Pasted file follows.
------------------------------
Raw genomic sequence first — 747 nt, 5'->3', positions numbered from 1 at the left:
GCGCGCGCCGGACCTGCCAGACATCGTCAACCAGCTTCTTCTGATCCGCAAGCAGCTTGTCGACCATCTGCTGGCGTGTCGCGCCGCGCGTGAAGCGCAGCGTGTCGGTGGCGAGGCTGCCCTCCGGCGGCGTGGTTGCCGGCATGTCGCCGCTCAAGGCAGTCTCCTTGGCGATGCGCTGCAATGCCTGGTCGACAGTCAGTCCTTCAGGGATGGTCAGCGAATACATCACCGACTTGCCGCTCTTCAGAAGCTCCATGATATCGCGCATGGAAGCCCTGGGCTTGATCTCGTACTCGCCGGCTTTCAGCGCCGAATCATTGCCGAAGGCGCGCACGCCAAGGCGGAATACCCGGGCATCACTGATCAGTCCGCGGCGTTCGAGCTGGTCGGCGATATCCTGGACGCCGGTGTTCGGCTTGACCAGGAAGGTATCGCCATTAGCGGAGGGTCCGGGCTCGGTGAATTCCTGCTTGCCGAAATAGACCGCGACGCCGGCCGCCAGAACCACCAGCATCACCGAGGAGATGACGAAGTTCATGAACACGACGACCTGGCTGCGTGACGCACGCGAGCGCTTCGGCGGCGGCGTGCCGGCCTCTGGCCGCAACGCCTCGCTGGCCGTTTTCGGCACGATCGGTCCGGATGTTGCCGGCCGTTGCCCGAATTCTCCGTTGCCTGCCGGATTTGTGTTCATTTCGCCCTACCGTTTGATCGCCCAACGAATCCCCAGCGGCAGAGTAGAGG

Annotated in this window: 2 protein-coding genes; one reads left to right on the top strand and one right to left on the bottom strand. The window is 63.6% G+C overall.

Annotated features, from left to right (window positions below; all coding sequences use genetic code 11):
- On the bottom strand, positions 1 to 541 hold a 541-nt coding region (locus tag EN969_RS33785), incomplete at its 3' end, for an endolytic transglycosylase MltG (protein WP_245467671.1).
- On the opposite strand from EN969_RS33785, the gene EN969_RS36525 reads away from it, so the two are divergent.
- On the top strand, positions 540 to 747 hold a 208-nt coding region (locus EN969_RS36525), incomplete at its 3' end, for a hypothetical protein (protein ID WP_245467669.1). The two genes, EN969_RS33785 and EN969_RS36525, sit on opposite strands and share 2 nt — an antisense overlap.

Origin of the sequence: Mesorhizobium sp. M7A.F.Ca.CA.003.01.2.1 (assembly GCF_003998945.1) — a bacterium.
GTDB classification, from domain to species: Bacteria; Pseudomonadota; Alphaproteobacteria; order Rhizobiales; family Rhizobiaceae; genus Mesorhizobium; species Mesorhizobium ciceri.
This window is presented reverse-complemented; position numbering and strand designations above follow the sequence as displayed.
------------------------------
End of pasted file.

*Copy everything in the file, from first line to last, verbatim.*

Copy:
Raw genomic sequence first — 747 nt, 5'->3', positions numbered from 1 at the left:
GCGCGCGCCGGACCTGCCAGACATCGTCAACCAGCTTCTTCTGATCCGCAAGCAGCTTGTCGACCATCTGCTGGCGTGTCGCGCCGCGCGTGAAGCGCAGCGTGTCGGTGGCGAGGCTGCCCTCCGGCGGCGTGGTTGCCGGCATGTCGCCGCTCAAGGCAGTCTCCTTGGCGATGCGCTGCAATGCCTGGTCGACAGTCAGTCCTTCAGGGATGGTCAGCGAATACATCACCGACTTGCCGCTCTTCAGAAGCTCCATGATATCGCGCATGGAAGCCCTGGGCTTGATCTCGTACTCGCCGGCTTTCAGCGCCGAATCATTGCCGAAGGCGCGCACGCCAAGGCGGAATACCCGGGCATCACTGATCAGTCCGCGGCGTTCGAGCTGGTCGGCGATATCCTGGACGCCGGTGTTCGGCTTGACCAGGAAGGTATCGCCATTAGCGGAGGGTCCGGGCTCGGTGAATTCCTGCTTGCCGAAATAGACCGCGACGCCGGCCGCCAGAACCACCAGCATCACCGAGGAGATGACGAAGTTCATGAACACGACGACCTGGCTGCGTGACGCACGCGAGCGCTTCGGCGGCGGCGTGCCGGCCTCTGGCCGCAACGCCTCGCTGGCCGTTTTCGGCACGATCGGTCCGGATGTTGCCGGCCGTTGCCCGAATTCTCCGTTGCCTGCCGGATTTGTGTTCATTTCGCCCTACCGTTTGATCGCCCAACGAATCCCCAGCGGCAGAGTAGAGG

Annotated in this window: 2 protein-coding genes; one reads left to right on the top strand and one right to left on the bottom strand. The window is 63.6% G+C overall.

Annotated features, from left to right (window positions below; all coding sequences use genetic code 11):
- On the bottom strand, positions 1 to 541 hold a 541-nt coding region (locus tag EN969_RS33785), incomplete at its 3' end, for an endolytic transglycosylase MltG (protein WP_245467671.1).
- On the opposite strand from EN969_RS33785, the gene EN969_RS36525 reads away from it, so the two are divergent.
- On the top strand, positions 540 to 747 hold a 208-nt coding region (locus EN969_RS36525), incomplete at its 3' end, for a hypothetical protein (protein ID WP_245467669.1). The two genes, EN969_RS33785 and EN969_RS36525, sit on opposite strands and share 2 nt — an antisense overlap.

Origin of the sequence: Mesorhizobium sp. M7A.F.Ca.CA.003.01.2.1 (assembly GCF_003998945.1) — a bacterium.
GTDB classification, from domain to species: Bacteria; Pseudomonadota; Alphaproteobacteria; order Rhizobiales; family Rhizobiaceae; genus Mesorhizobium; species Mesorhizobium ciceri.
This window is presented reverse-complemented; position numbering and strand designations above follow the sequence as displayed.